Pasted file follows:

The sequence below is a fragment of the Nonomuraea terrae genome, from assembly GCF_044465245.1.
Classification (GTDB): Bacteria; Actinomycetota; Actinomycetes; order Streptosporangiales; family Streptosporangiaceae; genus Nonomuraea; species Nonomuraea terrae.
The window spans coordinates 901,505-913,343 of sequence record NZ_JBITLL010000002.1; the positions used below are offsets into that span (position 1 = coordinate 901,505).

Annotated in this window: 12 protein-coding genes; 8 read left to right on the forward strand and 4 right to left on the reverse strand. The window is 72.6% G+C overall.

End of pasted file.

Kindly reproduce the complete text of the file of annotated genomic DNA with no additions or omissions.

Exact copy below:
The sequence below is a fragment of the Nonomuraea terrae genome, from assembly GCF_044465245.1.
Classification (GTDB): Bacteria; Actinomycetota; Actinomycetes; order Streptosporangiales; family Streptosporangiaceae; genus Nonomuraea; species Nonomuraea terrae.
The window spans coordinates 901,505-913,343 of sequence record NZ_JBITLL010000002.1; the positions used below are offsets into that span (position 1 = coordinate 901,505).

Annotated in this window: 12 protein-coding genes; 8 read left to right on the forward strand and 4 right to left on the reverse strand. The window is 72.6% G+C overall.